The walk itself was a challenge for sure, much of it down perilous slopes, with electrical wire in place to hold on to!! But it was great fun, and made even more pleasurable by the impromptu nature of thing. It was half term, and Bev and I had booked a day off work to spend with the boys. At short notice they were both invited to a birthday party for the day and as such, Bev and I enjoyed our first day alone together for months. It was bliss.

October also saw several charity events, and it seems I have become the go to photographer for doing things for free. “Paul, you know it’s the carnival, do you think maybe you could do some photos”? And my answer is always, yes I’d love to. And I mean it I do love it, I love being asked to help and contribute in some way, but it does mean I have spent most nights on the computer editing and sorting through reams of photos.

And so it is that the past three weeks have contained our Third SHAPE fund raising event, a Masquerade Ball at Plantation House, closely followed by New Horizons Children version, in Halloween costume. The Ball was spectacular in its entertainment as it was in its costume, as all 140 people attendees slowly slipped, sipped, danced and drank into one of the best parties this Island has seen. Over £2000 was raised for one of St Helena’s most important and valuable charities, and everyone had a thoroughly good night. Although I was happy to play my part, I was more than a little envious of having to work when surrounded by such joviality.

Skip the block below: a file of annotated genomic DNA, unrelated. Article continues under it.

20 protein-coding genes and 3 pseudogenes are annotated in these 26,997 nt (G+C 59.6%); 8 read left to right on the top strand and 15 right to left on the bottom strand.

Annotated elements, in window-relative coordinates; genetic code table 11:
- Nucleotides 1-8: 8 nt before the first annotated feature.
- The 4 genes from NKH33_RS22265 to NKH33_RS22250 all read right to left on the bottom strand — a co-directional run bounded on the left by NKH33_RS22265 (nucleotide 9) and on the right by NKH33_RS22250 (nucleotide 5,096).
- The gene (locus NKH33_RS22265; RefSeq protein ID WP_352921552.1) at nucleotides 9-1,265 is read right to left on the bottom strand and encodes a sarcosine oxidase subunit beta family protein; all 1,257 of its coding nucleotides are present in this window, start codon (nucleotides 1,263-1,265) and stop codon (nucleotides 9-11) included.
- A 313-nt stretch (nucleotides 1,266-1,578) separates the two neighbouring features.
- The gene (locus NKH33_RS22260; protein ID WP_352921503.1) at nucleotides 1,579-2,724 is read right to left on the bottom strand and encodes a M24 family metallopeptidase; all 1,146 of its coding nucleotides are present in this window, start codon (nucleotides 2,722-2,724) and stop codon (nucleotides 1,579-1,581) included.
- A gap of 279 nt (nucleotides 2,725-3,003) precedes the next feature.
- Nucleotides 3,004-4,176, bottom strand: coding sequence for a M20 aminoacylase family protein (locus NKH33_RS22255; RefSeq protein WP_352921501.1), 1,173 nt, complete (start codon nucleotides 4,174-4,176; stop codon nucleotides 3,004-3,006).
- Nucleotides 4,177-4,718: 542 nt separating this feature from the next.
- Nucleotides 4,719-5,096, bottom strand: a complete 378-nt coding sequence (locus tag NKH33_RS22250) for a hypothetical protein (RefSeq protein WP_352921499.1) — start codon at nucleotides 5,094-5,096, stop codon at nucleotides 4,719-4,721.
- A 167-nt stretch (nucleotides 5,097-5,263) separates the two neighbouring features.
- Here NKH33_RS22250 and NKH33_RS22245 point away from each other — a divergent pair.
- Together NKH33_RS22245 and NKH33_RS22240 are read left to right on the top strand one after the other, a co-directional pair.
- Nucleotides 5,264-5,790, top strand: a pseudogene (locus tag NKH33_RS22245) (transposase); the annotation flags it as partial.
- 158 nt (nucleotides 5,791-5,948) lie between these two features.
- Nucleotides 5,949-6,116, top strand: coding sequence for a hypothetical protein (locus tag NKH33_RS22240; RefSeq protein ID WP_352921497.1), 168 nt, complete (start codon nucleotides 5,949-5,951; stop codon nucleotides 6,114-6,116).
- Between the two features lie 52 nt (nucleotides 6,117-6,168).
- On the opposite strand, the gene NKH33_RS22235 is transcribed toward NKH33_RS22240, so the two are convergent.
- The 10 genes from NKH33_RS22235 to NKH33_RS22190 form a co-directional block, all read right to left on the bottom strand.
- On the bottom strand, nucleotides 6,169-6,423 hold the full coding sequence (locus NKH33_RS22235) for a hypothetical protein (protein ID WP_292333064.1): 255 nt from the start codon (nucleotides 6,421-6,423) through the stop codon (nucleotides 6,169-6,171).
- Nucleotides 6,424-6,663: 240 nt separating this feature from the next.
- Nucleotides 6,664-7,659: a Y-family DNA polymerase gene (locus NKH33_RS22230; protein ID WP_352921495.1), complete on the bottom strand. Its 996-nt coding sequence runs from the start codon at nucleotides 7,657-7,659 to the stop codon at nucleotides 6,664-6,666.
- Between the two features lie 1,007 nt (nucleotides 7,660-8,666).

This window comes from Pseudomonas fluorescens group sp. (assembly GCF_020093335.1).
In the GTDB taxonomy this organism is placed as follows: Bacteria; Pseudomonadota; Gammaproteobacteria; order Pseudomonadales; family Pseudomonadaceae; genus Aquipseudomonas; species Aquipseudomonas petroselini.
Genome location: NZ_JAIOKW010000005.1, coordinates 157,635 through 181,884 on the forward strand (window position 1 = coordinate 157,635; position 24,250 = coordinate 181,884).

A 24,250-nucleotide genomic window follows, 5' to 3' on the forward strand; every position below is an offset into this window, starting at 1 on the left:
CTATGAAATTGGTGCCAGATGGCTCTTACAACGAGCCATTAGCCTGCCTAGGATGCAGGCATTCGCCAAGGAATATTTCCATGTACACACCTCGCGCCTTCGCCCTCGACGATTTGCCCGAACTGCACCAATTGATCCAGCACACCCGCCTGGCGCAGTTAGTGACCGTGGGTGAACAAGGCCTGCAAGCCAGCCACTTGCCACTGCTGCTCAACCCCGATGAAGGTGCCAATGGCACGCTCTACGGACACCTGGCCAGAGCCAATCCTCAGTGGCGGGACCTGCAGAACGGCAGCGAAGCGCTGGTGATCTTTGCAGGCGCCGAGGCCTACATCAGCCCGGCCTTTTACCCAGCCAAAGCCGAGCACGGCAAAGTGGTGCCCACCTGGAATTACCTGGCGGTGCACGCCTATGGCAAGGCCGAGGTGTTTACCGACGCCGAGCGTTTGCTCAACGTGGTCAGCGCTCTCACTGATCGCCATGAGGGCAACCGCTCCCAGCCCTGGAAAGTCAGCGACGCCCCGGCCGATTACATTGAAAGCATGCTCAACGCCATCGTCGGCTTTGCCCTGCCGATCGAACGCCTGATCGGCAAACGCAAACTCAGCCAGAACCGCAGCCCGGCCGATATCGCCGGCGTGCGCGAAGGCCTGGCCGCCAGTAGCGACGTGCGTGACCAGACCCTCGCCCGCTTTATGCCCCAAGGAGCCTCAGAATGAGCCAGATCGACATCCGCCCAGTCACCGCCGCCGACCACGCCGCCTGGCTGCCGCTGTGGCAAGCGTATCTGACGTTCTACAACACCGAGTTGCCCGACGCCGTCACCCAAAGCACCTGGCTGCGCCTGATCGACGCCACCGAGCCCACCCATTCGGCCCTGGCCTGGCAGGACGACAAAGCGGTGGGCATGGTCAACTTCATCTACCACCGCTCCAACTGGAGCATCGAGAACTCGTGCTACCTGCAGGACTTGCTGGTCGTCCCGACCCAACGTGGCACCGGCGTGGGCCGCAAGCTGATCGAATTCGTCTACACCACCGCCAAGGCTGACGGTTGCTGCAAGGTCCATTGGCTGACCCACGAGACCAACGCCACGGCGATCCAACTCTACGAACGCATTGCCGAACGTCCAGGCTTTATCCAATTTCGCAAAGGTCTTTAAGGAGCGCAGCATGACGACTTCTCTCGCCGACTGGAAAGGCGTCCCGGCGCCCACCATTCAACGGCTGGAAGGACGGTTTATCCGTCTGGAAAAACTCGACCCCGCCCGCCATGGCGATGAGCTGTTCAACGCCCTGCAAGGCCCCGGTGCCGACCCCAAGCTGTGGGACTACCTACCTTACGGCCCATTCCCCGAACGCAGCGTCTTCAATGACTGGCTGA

It’s not often on St Helena, that I am surprised anymore, but an hour into the night, I was somewhat taken a back as a masked man approached the door and asked me if I was Paul Tyson, “Ummm yes” I replied, “Did you go to Rhyl High School?” “ummm yes” I replied, “Do you recognise me”, “Ummm take off your mask”! And there he was, Mr Cottle, a former design tech teacher in my old school, he, on the door step of Plantation House, on St Helena, I could not believe it. There may not be an airline service yet, but I’m sure there’s a bloody bus that comes here three times a week!

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Mr Cottle on the right, former teacher at Rhyl High School with family.